Trojans Get Agile with Web 2.0 Tricks

By Lisa Vaas  |  Posted 2007-12-10 Print this article Print

Malware that researchers have dubbed "Trojan 2.0" is using RSS feeds to communicate.

Security researchers have spotted Trojans that are using RSS feeds to communicate instead of their traditional method of "phoning home" to get marching orders from command-and-control centers that security researchers have learned to track down and blacklist. Yuval Ben-Itzhak, chief technology officer for Finjan, told eWEEK that the security firm recently detected three separate Trojans using blogs of limited popularity to receive orders from botnet herders or to feed stolen information back to identity thieves. The lure of using legitimate sites such as blogs or social networking sites is that attackers can hide behind the legitimacy of Web 2.0 brands such as Google or Yahoo, Ben-Itzhak said.
"[An attacker] can use legitimate sites, sites no one will block, as a shield, so no one will identify where his [command-and-control] servers are and where he's located, and [the attacker] can use [Web 2.0 sites] as an intermediator between Trojans and the IP address where he's collecting data," he said.
This new type of Trojan—Trojan 2.0, as Finjan is calling it—is in an embryonic stage now, as Finjan has only spotted it in use at blogs of limited visibility. (Ben-Itzhak declined to name the blogs where the new Trojans are operating, lest Finjan give the false impression that blogs or social networking sites are somehow to blame.) But even though Trojan 2.0 is just beginning to sprout up, Finjan is predicting that it's poised to be the standard Trojan blueprint for 2008, given the scalability, redundancy and brand-name camouflage free Web-based services provide. Finjan describes the concept in its latest quarterly Web Security Trends Report—Q4 2007 (available here,) released on Dec. 10. This is how Finjan describes the workflow for Trojan 2.0:
    1. The user's PC is infected with a Trojan 2.0 using known infection methods, such as iFrame or code obfuscation. 2. Attacker uses a private Command & Control server to relay commands to the Trojan infected PCs. For instance, collect passwords from user PC, collect financial reports or track online banking activities. 3. Command and Control 2.0 formats the data for the Trojan-infected PCs into a legitimate post to a public blog server. 4. Independently, a Web-based RSS aggregator service (such as Google Mash-up editor or Yahoo Pipes) notices the new post on the blog it's supposed to monitor, and updates itself. Click here to read more about a Trojan that was spread through the MSN messenger. 5. Trojan-infected PCs are configured to grab the headlines of the public RSS feed generated by the aggregator, as customized by the attacker. Once the Trojans "see" the new post through the RSS aggregator, they parse the data in it, and execute according to the commands originally sent by the attacker. 6. The collected data is then posted back on Web 2.0 sites (for example, a blog service, or Googlepages) as a legitimate content. The Web 2.0 site is acting as temporary storage for the stolen user data until collected by the criminal and deleted.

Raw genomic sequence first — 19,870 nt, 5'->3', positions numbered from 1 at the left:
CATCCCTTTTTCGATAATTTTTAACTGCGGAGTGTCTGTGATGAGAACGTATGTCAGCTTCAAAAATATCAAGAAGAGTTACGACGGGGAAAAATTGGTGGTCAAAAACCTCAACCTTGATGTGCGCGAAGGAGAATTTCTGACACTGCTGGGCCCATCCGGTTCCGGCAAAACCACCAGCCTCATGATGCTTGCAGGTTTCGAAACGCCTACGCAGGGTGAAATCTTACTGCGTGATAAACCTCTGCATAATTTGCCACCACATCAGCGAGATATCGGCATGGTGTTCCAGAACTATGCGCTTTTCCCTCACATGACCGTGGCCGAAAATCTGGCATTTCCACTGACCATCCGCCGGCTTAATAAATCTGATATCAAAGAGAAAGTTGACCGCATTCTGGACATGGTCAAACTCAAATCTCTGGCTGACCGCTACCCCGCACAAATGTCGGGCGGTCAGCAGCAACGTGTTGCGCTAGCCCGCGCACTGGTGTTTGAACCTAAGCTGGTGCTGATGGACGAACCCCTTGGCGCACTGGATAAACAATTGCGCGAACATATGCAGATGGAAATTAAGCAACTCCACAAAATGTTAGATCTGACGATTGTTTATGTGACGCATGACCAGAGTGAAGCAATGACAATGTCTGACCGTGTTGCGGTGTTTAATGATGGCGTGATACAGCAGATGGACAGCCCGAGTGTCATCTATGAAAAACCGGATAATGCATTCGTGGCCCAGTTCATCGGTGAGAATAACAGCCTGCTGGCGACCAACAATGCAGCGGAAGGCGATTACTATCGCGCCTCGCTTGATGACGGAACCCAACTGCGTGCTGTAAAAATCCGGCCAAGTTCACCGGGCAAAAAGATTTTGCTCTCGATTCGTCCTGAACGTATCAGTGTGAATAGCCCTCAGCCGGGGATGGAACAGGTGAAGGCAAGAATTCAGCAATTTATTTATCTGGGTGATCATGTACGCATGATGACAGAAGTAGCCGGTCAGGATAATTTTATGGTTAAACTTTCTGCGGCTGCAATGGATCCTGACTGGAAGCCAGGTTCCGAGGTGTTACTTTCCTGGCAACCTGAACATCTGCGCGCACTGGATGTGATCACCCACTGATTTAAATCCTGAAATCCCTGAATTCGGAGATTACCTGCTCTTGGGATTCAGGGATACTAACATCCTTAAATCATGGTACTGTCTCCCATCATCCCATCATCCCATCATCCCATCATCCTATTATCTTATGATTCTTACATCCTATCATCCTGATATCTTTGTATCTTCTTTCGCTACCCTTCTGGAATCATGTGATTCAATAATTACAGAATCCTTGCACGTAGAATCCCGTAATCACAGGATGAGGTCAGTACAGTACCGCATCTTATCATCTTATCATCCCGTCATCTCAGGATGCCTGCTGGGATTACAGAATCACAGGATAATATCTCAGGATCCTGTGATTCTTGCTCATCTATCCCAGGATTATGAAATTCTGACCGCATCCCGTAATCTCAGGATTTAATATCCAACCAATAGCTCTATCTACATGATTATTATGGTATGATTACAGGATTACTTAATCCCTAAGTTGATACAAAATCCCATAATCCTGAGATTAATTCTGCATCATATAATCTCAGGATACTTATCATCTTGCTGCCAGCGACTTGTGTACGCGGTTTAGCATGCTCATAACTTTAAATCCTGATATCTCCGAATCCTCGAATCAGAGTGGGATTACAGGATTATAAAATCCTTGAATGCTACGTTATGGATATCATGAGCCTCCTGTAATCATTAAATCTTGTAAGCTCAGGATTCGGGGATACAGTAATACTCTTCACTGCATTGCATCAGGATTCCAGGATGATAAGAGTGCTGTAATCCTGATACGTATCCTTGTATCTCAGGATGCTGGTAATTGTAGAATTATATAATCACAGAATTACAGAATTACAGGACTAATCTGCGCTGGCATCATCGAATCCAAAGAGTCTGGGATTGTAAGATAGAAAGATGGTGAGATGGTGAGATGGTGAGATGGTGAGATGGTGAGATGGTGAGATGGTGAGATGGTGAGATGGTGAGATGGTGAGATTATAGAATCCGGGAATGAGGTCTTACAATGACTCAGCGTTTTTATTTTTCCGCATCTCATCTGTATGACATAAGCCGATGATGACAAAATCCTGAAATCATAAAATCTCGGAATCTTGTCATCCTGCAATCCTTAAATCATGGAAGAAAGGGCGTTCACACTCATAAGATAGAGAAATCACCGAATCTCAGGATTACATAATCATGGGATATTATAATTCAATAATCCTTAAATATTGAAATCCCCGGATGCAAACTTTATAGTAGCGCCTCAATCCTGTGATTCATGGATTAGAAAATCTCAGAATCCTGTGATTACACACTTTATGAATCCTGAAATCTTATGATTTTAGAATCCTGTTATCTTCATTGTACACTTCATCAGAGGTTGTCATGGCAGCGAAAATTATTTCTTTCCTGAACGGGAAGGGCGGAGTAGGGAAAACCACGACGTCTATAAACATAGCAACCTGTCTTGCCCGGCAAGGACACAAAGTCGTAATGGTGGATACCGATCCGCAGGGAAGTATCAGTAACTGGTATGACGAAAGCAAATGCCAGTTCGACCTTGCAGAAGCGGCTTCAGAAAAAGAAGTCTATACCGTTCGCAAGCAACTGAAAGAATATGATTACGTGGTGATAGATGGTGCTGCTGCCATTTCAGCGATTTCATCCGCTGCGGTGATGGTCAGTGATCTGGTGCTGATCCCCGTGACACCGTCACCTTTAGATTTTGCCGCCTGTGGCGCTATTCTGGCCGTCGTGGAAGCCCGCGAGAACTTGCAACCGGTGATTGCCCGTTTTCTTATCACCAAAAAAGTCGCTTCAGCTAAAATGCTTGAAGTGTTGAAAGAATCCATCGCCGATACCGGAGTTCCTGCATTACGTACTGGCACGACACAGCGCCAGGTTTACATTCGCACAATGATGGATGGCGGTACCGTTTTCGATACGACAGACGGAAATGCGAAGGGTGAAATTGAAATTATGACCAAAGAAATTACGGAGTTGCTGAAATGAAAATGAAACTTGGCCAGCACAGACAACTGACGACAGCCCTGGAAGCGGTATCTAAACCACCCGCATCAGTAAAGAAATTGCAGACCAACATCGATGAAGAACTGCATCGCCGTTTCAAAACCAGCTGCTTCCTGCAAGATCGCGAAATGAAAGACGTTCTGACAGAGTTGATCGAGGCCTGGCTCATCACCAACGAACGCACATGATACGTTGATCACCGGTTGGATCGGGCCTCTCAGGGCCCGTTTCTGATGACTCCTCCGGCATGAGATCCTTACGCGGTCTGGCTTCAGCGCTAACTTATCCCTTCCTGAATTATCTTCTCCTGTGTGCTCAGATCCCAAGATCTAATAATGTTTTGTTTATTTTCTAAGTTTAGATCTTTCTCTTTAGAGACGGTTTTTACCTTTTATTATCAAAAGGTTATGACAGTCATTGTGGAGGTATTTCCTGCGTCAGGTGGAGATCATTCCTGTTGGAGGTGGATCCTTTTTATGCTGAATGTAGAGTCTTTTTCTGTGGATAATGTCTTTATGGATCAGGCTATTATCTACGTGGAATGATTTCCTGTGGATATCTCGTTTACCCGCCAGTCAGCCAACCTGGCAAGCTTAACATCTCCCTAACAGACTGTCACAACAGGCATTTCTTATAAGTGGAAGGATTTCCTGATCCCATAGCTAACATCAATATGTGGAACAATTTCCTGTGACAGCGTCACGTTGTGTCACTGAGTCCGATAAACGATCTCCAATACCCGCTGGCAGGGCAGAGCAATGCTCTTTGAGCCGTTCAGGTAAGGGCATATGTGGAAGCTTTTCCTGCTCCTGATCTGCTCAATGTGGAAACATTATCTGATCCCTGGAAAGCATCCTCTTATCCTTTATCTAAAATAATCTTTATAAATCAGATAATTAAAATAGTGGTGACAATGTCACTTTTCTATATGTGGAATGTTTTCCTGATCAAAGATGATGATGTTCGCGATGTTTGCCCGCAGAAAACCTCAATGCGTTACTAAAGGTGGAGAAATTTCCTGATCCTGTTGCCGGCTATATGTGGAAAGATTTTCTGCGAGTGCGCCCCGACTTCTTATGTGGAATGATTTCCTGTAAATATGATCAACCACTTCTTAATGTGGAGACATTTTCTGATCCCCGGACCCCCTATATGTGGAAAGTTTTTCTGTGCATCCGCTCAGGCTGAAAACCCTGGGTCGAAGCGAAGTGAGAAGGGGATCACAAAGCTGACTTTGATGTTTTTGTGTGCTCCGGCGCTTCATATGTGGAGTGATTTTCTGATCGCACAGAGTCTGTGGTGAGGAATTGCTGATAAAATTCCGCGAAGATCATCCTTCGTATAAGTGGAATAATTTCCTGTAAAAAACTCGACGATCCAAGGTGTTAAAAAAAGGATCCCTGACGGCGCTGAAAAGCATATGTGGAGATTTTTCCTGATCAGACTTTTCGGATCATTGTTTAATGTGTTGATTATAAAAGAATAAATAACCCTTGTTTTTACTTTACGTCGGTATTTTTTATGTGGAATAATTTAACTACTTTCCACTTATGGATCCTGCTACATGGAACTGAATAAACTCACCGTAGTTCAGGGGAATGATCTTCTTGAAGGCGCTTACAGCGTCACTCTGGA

If Finjan's predictions for the rise of Trojan 2.0 come true in coming months, the malware's evolution will parallel that of "badvertising"—i.e., malicious code served up by well-known advertising providers. Back in early 2007, when Finjan documented the early days of badvertising in its first quarter report, attackers were taking advantage of less well known ad providers. By November, badvertising had gotten far more ambitious, as security researchers tracked malware that had found its way onto ads served by DoubleClick and which appeared on legitimate sites including CNN, The Economist, The Huffington Post and the official site of the Philadelphia Phillies. Check out's Security Center for the latest security news, reviews and analysis. And for insights on security coverage around the Web, take a look at eWEEK's Security Watch blog.
Lisa Vaas is News Editor/Operations for and also serves as editor of the Database topic center. Since 1995, she has also been a Webcast news show anchorperson and a reporter covering the IT industry. She has focused on customer relationship management technology, IT salaries and careers, effects of the H1-B visa on the technology workforce, wireless technology, security, and, most recently, databases and the technologies that touch upon them. Her articles have appeared in eWEEK's print edition, on, and in the startup IT magazine PC Connection. Prior to becoming a journalist, Vaas experienced an array of eye-opening careers, including driving a cab in Boston, photographing cranky babies in shopping malls, selling cameras, typography and computer training. She stopped a hair short of finishing an M.A. in English at the University of Massachusetts in Boston. She earned a B.S. in Communications from Emerson College. She runs two open-mic reading series in Boston and currently keeps bees in her home in Mashpee, Mass.

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